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How American Artist Robert Henri Found Himself Again in Ireland

The first time you see the name Robert Henri, it’s natural to pronounce it “ahn-ree.” Although the artist was partly of French descent, he preferred “hen-rye,” perhaps as a nod to his English and Irish roots. In the summer of 1913, after the landmark Armory Show introduced European modernism to America, Henri needed to reassess his life and art. Achill Island in County Mayo, Ireland became Henri’s refuge and the people, especially the children, of the little village of Dooagh became his subjects and salvation. In the exhibition From New York to Corrymore: Robert Henri and Ireland at the Mint Museum of Art, the role of Ireland in Henri’s career is finally examined in depth. Henri’s production proves the power of place and the power of ethnic tradition to inspire artists and confirm their inner visions.

“[T]here was only one place outside of New York about which Henri felt strongly enough to purchase a second home, one place away from the city that he found such stimulating subjects that he could return to them repeatedly. That place was Ireland,” writes Jonathan Stuhlman, curator of American art at the Mint Museum of Art, in the catalog to the exhibition. Stuhlman sets up the full context of Henri’s road to Corrymore, including the artistic interaction of The Eight, aka, the Ashcan School, with the Irish immigrants of New York City. In addition to Henri, George Luks, John Sloan, and George Bellows painted sympathetic images of the Irish in America to offset unflattering stereotypes depicted by Thomas Nast, Richard F. Outcault, and others. Henri’s brand of realism, however, came into question when the Armory Show brought Paul Cézanne, Marcel Duchamp, and many others fully into the American artistic consciousness. Faced with that challenge, Henri got back to basics, and back to his Irish roots.

Henri’s resurrected Irishness originated with his meeting Irish painter John Butler Yeats, father of the poet William Butler Yeats and painter Jack B. Yeats, in 1909. Henri thought Yeats was “the greatest British portrait painter of the Victorian era.” “But Yeats was more than a friend and a subject for Henri,” Stuhlman writes. “He was also a conduit to Irish culture.” That interest, which extended to the plays of John Millington Synge, as much as the artistic challenge drove Henri to the emerald isle.

Once on Achill Island, Henri continued to paint landscapes, such as the beautiful West Coast of Ireland (shown above), but portraits of the local villagers occupied most of his time (at least when he wasn’t trout fishing). “The Irish children fascinate me,” Henri said later. “I have always been interested in the Irish anyhow; I have always felt the poet in the Irishman.” Henri’s lyrical portrait style tapped into the poetic innocence of the children of Dooagh as well as the adults. The Mint’s own My Friend Brien by Henri shows 76-year-old mountain guide, Brian O’Malley, with a glimmer in his eye and a tall tale on his lips. When Henri returned every summer from 1924 through 1928, he bonded with the villagers and continued to explore his portraiture. “[Henri’s] late Irish portraits, in which he explored—at the brink of modernism—formal and abstract concerns on his own terms,” Valerie Ann Leeds writes in the catalog, “are his final artistic statement… in which his staunch dedication to formalism and a modified brand of realism are still abundantly evident.” Only Henri’s death in 1929 ended his extended love affair with the Irish.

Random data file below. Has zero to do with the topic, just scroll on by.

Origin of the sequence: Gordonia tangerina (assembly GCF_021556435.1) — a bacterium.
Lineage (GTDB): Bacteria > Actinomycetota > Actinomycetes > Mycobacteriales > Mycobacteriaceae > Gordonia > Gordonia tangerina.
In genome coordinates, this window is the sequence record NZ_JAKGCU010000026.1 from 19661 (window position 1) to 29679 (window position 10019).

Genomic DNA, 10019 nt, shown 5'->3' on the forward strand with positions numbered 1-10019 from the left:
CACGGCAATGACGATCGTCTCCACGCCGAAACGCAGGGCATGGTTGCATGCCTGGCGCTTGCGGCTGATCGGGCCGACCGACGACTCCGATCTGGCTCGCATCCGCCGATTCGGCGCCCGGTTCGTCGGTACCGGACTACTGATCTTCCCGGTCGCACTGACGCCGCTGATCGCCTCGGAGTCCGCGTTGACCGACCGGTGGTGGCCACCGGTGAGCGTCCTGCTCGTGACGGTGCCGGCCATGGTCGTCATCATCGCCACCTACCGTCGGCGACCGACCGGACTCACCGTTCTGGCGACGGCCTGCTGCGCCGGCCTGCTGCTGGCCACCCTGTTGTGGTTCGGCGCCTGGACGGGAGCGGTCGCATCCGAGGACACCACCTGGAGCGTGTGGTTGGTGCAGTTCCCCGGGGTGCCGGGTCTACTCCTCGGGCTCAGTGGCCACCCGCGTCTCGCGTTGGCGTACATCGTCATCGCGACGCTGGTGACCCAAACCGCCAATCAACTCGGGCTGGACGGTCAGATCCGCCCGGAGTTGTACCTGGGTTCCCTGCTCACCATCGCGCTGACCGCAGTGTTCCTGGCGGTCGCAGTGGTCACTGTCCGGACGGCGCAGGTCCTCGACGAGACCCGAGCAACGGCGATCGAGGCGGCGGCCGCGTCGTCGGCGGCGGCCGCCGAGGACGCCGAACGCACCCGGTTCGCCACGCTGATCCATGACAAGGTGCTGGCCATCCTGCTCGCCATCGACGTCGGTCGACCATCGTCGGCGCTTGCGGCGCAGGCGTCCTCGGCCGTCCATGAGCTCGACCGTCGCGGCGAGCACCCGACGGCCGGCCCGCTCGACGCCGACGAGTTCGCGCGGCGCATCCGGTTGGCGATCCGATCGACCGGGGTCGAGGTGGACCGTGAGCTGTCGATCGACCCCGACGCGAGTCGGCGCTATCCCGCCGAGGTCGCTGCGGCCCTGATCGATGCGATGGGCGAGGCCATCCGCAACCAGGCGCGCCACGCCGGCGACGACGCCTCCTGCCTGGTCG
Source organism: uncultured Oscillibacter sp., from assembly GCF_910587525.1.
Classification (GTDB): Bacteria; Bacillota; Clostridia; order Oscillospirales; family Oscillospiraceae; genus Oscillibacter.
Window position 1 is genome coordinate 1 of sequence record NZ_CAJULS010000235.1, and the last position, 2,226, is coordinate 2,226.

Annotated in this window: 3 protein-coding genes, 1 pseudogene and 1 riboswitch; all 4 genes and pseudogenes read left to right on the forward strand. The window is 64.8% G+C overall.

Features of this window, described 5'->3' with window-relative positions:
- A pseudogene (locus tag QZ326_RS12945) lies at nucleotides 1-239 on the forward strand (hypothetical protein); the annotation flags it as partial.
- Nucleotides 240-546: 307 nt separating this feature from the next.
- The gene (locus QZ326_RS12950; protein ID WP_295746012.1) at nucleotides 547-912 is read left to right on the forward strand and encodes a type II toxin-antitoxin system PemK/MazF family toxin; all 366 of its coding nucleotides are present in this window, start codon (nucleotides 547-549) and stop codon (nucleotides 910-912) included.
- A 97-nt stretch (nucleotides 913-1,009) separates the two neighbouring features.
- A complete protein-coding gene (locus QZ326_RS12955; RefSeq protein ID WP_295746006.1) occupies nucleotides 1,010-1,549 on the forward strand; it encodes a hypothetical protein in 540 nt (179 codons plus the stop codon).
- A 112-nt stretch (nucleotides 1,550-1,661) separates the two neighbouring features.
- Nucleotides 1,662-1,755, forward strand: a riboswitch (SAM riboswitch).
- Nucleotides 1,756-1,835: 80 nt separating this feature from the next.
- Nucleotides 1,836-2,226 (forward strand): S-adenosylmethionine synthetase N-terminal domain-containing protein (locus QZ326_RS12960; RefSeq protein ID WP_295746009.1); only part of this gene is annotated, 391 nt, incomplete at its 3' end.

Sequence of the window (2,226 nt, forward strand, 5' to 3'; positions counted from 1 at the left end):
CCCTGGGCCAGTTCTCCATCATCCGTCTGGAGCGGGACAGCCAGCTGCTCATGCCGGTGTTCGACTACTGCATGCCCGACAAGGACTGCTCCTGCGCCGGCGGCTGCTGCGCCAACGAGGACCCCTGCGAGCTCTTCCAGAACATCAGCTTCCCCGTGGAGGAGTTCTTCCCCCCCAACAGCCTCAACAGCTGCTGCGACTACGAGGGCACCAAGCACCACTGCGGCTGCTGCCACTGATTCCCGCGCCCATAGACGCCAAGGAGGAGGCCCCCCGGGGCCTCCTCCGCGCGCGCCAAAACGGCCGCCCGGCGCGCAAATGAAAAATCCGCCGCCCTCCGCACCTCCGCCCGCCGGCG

Even a century later, Ireland can inspire a painter to stretch creatively. The documentary film Ballycastle, by Shirley Road Productions, followed the Philadelphia-based artist Stuart Shils on his travels in Ballycastle in County Mayo. Invited by the Ballinglen Arts Foundation, which financially supports artists willing to come to Ballycastle to paint, Shils fell in love with the Irish landscape and the Irish people. “I never knew a place like this,” Shils says in the film. “This is total madness.” That “madness,” specifically, is the intoxicating thrill of discovering the ever-changing, ever-challenging Irish landscape. Shils draws apt parallels between the Irish and his own Jewish ancestry in a common immigrant experience and a powerful attachment to the land. Ballycastle is the perfect accompaniment to From New York to Corrymore: Robert Henri and Ireland in that it places you cinematically right there where Henri walked and worked, albeit a century later but still among the timeless qualities that both artists experienced.

Henri’s “Irish portraits emerge as arguably the body of work in which he most consistently achieved his own goals” of realism and freedom, Stuhlman argues. A quintessentially American artist, Henri is also quintessentially Irish in his warmth, humor, and humanity. From New York to Corrymore: Robert Henri and Irelandremindsus that being from somewhere else is part of being an American, and that returning to one’s roots can also be a return to native beliefs. Just like everyone is Irish on Saint Patrick’s Day, everyone is Irish when you look at the portraits of Robert Henri.

[Image:Robert Henri. West Coast of Ireland, 1913. Oil on canvas, 26 x 32 inches. Everson Museum of Art; Museum purchase, 58.6.]

[Many thanks to the Mint Museum of Art for providing me with the image above and press materials for the exhibition From New York to Corrymore: Robert Henri and Ireland, which runs through August 7, 2011. Many thanks to the University of Washington Press for providing me with a review copy of From New York to Corrymore: Robert Henri and Ireland by Jonathan Stuhlman and Valerie Ann Leeds. Many thanks to Shirley Road Productions for providing a review copy of Ballycastle.]


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